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Implications: In the mid-term horizon, outdated zoning by-laws and building codes that limit innovation and reorganization in urban neighbourhoods may be addressed at a local level. Solutions can be home-grown. Municipal politicians may be allies for higher-level policy change. Cities may be more engaged with urban areas around the globe than with their own surrounding regions. Counter Trends: Hung / minority governments seem to be increasing in frequency around the world and across Canada. This is a trend that can interact with city governments, rather than an actual counter trend. Municipal leaders across Canada are increasingly finding themselves in conflict of interest and other legal challenges. This is a another trend that intersects with city power and influence, but is not an actual counter trend. Extrapolation: As urbanization increases over the coming decades, city-states could emerge as a primary organizing unit. Increasing urbanization will create new pressures for cities, which may respond with increasing regionalism and direct competition for talent and resources (including food supplies, water resources, land and taxes) instead of indirectly through higher-level mediators. By contracts, municipalities may band together in self-determination, usurping authority traditionally held by provincial and federal legislators.

City  states  

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TREND: DOWNTOWN McRETAIL #$ Big box retail is making a move from the suburbs to downtown communities in Toronto.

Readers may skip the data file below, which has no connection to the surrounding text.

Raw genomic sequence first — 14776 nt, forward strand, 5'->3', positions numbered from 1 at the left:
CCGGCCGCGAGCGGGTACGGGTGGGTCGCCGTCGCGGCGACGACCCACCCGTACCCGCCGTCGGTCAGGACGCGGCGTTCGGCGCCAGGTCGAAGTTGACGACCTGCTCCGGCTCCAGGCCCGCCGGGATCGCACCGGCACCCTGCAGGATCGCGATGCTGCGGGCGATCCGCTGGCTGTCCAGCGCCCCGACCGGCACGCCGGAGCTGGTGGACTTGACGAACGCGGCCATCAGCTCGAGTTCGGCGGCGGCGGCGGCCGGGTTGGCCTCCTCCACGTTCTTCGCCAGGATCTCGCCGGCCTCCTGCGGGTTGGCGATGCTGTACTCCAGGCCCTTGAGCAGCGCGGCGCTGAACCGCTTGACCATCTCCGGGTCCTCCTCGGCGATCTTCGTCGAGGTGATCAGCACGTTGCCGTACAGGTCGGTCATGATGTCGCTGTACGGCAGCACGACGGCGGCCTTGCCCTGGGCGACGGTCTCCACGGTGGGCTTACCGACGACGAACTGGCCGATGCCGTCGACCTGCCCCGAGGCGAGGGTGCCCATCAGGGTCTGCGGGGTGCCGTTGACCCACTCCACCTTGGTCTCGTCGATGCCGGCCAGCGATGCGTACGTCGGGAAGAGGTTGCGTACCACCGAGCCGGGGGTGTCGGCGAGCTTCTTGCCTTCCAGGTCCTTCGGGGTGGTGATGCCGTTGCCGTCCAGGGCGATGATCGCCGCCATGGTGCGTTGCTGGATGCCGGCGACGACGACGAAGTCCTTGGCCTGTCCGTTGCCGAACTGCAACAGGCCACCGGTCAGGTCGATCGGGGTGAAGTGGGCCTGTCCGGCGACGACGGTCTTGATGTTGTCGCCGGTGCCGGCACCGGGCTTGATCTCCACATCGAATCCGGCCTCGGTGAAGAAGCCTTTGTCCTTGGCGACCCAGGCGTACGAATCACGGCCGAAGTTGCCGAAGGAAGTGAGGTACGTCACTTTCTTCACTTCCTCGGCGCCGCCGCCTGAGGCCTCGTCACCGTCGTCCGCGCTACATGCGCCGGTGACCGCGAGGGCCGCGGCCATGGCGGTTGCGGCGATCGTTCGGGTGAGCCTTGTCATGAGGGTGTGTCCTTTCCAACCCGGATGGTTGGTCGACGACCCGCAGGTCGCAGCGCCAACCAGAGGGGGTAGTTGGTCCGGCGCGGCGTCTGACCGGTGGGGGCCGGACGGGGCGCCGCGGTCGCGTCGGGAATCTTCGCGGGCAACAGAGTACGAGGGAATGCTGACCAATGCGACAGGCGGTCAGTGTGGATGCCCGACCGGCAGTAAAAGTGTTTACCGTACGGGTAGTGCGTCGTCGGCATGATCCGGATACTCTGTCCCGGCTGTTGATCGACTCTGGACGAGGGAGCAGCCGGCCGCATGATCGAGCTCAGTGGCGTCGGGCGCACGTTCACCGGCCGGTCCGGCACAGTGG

The retail scene in Toronto will change over the next 5 – 10 years with the introduction of big box stores into downtown neighbourhoods. The city of Toronto has recognized a need for increasing the number of jobs in the city’s core and has ear-marked neighbourhoods for business and retail rather than residential purposes. Smart Centres and other big box retail outlets have jumped at this opportunity to increase their presence. If this trend can fit within the changing environment of decreasing car ownership, they will find a customer base that is seeking an alternative from expensive boutique and convenience stores in the downtown core. Signals: There has been a steady increase in number of big box stores in Toronto and the surrounding GTA since the 1990’s (Jones & Doucet, 2000). The city, anxious about the declining number of jobs in the core and fearing downtown could become a bedroom community if companies continue to set up shop in the suburbs, is beginning to shift zoning. For example, in the traditionally industrial corridor of South Riverdale, City council has insisted upon zero-residential, 100 per cent employment zoning - which is exactly what SmartCentres is offering the neighbourhood, as well (City of Toronto, 2005). Big box stores may have an appeal across socio-economic strata in Toronto, since there are indications Canadians across the spectrum are value shoppers. Preville (2008) points to the mix of stores on the upscale stretch of Bloor in Yorkville as proof. “Our Fifth Avenue has both a Holt Renfrew and a Winners, which is the deepest-discount fashion retailer in North America,” he says. “And wealthy people shop in both places” (Preville, 2008). Implications: Many small retail outlets and “mom and pop shops” struggle to compete with big box stores, so small and medium sized enterprises could suffer from McRetailization in downtown communities. Conversely, competition with smaller, locally owned retailers may create push back from loyal consumers in the area. Increased vehicle traffic must be accommodated with parking spaces, traffic lights and signage, with potential impacts on city infrastructure, including transportation routes, power and other utility grids. Retail locations that people access by car can substantially increase local air pollution, traffic congestion, and traffic safety concerns for areas residents. Extrapolation: There is a clear need to rethink the big box store in the context of walkable communities. This may include providing shuttle buses or integrating the store front into a ‘main street’. Without regular access to a vehicle, shoppers must plan their trips to stores. There will be an increased need for online tools to help with shopping lists or delivery. 45